Students in our Food Science department conduct their own sensory evaluations and consumer tests, giving them extensive hands-on experience in real-world research and development of food products. By the end of their studies at ISA Lille, our Food Science students are well-versed in running consumer tests and analyzing the results.
The expertise of ISA Lille’s Food Quality laboratory is focused on sensory analysis. The main research area of the team is based on a better understanding of the mechanisms of product evaluation.
We conduct experiments with different panelists to improve the training techniques used to make “experts”, and also to develop new methodologies for product sensory evaluation.
The laboratory has, among others, developed a specific expertise on beers, sugars and milk sensory evaluation. The main problem in sensory analysis is to educate sensory “experts” who will be able to describe and compare products. This training of expert panelists needs time and represents a high level of investment, so it is important to understand how experts differ from untrained consumers during testing evaluations. Finally, it is also a way to see if one day experts could be replaced by non-expert panelists while keeping the same level of product evaluation performance.
Expert vs novice panelists
Alternative sensory methodologies (Sorting Task, Pivot profil, CATA)
Cultural differences in perception
Tools and Methodologies
Sensory lab with 24 individual testing booths
Industrial kitchen Data software (Fizz)
Experimental food plant allowing the making of cheese and beer with controlled flora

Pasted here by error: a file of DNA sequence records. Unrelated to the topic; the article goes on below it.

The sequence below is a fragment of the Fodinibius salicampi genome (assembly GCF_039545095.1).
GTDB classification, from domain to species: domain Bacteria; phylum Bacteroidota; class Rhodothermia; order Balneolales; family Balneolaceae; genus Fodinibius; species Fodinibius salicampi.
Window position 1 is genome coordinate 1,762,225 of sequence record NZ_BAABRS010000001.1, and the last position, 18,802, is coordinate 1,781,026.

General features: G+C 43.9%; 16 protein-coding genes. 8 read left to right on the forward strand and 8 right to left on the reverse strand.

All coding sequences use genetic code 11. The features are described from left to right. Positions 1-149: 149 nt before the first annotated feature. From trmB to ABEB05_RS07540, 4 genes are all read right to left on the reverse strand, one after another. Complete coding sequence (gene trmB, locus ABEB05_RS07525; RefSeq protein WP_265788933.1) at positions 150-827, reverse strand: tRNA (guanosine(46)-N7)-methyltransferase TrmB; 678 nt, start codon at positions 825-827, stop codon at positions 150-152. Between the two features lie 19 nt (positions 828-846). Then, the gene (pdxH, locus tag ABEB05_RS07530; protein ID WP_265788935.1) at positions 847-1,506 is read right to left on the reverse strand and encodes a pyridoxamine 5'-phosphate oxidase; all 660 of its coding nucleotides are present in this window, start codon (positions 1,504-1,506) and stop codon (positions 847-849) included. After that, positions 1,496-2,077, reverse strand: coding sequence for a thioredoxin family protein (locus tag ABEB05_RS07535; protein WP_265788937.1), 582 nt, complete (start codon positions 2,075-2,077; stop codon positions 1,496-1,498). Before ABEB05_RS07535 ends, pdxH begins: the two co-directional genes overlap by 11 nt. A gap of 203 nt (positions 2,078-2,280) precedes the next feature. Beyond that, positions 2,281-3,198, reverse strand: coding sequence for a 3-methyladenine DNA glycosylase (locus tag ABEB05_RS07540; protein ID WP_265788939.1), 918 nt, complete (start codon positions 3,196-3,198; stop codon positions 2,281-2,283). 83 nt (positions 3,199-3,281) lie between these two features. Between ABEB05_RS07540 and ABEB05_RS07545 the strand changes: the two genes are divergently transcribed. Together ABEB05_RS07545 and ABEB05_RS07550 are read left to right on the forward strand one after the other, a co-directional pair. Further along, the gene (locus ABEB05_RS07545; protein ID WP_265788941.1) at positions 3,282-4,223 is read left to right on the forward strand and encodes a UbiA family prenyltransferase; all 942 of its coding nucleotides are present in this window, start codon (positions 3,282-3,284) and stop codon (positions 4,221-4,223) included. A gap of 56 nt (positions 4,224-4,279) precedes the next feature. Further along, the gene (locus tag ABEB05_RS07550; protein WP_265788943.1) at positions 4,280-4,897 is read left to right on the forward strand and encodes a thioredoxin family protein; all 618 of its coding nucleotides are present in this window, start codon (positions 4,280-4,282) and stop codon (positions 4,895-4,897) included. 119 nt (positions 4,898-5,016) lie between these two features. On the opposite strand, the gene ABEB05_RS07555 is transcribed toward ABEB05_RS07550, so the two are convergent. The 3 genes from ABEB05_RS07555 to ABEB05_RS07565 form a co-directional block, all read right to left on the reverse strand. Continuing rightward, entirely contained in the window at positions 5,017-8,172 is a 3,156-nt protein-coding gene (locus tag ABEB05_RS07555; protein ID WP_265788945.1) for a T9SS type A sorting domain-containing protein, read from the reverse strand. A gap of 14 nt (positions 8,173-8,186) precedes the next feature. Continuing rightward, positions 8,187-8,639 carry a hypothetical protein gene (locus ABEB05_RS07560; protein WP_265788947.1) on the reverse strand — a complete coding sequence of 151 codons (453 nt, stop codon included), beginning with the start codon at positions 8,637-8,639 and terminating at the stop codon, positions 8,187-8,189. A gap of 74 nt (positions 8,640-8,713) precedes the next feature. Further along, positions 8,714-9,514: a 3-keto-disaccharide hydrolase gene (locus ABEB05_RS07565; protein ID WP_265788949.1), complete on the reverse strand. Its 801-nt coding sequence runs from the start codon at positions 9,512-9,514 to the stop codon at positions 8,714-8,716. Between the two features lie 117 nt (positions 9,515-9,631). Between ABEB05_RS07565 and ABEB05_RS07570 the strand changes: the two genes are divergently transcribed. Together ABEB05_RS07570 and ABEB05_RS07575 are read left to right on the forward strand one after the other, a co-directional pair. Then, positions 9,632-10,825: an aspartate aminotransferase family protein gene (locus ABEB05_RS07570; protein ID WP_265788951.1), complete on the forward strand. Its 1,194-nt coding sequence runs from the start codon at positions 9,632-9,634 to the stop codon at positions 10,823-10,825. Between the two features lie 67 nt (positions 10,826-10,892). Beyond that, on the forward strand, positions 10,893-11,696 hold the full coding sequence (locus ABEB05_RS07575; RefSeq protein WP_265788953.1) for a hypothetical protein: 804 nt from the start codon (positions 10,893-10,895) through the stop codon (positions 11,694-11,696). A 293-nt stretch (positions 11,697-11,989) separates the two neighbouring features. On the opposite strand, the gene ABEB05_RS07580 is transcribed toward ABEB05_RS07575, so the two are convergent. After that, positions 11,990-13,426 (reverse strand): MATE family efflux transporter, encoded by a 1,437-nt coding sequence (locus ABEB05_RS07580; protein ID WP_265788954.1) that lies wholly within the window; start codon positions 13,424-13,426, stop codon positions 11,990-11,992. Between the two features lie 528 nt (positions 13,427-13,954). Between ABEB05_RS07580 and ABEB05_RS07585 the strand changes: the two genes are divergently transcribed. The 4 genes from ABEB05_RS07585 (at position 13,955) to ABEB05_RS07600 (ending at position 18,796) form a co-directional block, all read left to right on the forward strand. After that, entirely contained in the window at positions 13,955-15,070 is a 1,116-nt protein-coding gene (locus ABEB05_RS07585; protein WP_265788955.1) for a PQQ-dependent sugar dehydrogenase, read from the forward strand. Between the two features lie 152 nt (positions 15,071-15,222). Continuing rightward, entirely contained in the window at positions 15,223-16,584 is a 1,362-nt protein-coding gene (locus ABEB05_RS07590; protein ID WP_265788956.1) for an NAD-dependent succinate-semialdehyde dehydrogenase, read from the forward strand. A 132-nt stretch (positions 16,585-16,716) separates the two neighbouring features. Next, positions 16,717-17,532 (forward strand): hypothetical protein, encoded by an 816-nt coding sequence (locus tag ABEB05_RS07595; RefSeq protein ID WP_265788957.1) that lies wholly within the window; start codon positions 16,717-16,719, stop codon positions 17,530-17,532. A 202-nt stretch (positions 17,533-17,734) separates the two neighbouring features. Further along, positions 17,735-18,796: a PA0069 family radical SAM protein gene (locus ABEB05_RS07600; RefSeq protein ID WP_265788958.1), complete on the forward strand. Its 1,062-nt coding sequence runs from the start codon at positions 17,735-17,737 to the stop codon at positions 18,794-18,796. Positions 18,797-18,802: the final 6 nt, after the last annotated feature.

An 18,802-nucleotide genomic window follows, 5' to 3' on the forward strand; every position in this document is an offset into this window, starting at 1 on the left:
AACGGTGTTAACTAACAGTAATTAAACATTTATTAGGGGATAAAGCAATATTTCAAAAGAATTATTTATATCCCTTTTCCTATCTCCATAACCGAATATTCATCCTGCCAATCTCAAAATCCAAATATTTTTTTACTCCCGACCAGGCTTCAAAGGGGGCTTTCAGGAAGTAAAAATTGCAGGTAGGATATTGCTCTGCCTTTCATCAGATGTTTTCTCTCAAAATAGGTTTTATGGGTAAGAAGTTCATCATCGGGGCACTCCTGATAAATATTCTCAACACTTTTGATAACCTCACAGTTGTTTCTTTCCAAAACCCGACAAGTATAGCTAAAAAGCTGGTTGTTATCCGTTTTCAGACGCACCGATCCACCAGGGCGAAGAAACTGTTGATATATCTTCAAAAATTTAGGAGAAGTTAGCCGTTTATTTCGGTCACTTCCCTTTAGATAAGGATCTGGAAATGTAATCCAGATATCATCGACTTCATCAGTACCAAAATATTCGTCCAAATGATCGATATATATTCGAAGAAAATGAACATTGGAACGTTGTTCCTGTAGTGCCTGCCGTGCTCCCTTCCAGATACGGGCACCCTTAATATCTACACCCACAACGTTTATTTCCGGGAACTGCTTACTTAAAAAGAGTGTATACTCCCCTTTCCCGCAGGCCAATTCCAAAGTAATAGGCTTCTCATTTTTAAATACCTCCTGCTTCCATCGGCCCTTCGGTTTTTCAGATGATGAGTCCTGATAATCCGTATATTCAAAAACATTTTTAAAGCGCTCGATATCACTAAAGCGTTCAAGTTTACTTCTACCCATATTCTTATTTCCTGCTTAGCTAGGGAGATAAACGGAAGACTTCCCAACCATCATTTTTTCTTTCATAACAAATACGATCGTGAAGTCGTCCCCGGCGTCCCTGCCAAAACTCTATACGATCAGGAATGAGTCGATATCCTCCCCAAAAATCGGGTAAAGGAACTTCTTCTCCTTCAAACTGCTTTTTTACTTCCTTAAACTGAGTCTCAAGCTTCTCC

HPLC, gas chromatography
Scientific and Professional Partnerships
Mc Cain, Canadian multinational frozen food company
Symoneaux R., Baron A., Marnet N., Bauduin R., Chollet S., (2014) Impact of apple procyanidins on sensory perception in model cider (Part 1): polymerisation degree and concentration. LWT - Food Science and Technology, 57, 22 -27.
Galmarini M.V., Symoneaux R., Chollet S., Zamora M.C. (2013) Understanding apple consumers’ expectations in terms of likes and dislikes: use of comment analysis in a cross- cultural study. Appetite, 62, 27-36.
Valentin D., Chollet S., Lelièvre M. & Abdi H. (2012) Quick and dirty but still pretty good: a review of new descriptive methods in food science. International Journal of Food Science and Technology, 47, 1-16.
Chollet S., Lelièvre M., Abdi H. & Valentin D. (2011) Sort and Beer: Everything you wanted to know about the sorting task but did not dare to ask. Food Quality and Preference, 22, 507-520.
Lelièvre M., Chollet S., Abdi H. & Valentin D. (2009) Beer trained and untrained assessors rely more on vision than on taste when they categorize beers. Chemosensory Perception, 2, 143-153.
Lelièvre M., Chollet S., Abdi H. & Valentin D. (2008) What is the validity of the sorting task for describing beers? A study using trained and untrained assessors. Food Quality and Preference, 19, 697-703.
Blancher G., Lê S., Sieffermann J-M. & Chollet S. (2008) Comparison of visual appearance and texture profiles of jellies in France and Vietnam and validation of attribute transfer between the two countries. Food Quality and Preference, 19, 185-196.
Valentin D., Chollet S., Béal S. & Patris B. (2007) Expertise and memory for beers and beer olfactory compounds. Food Quality and Preference, 18, 776-785.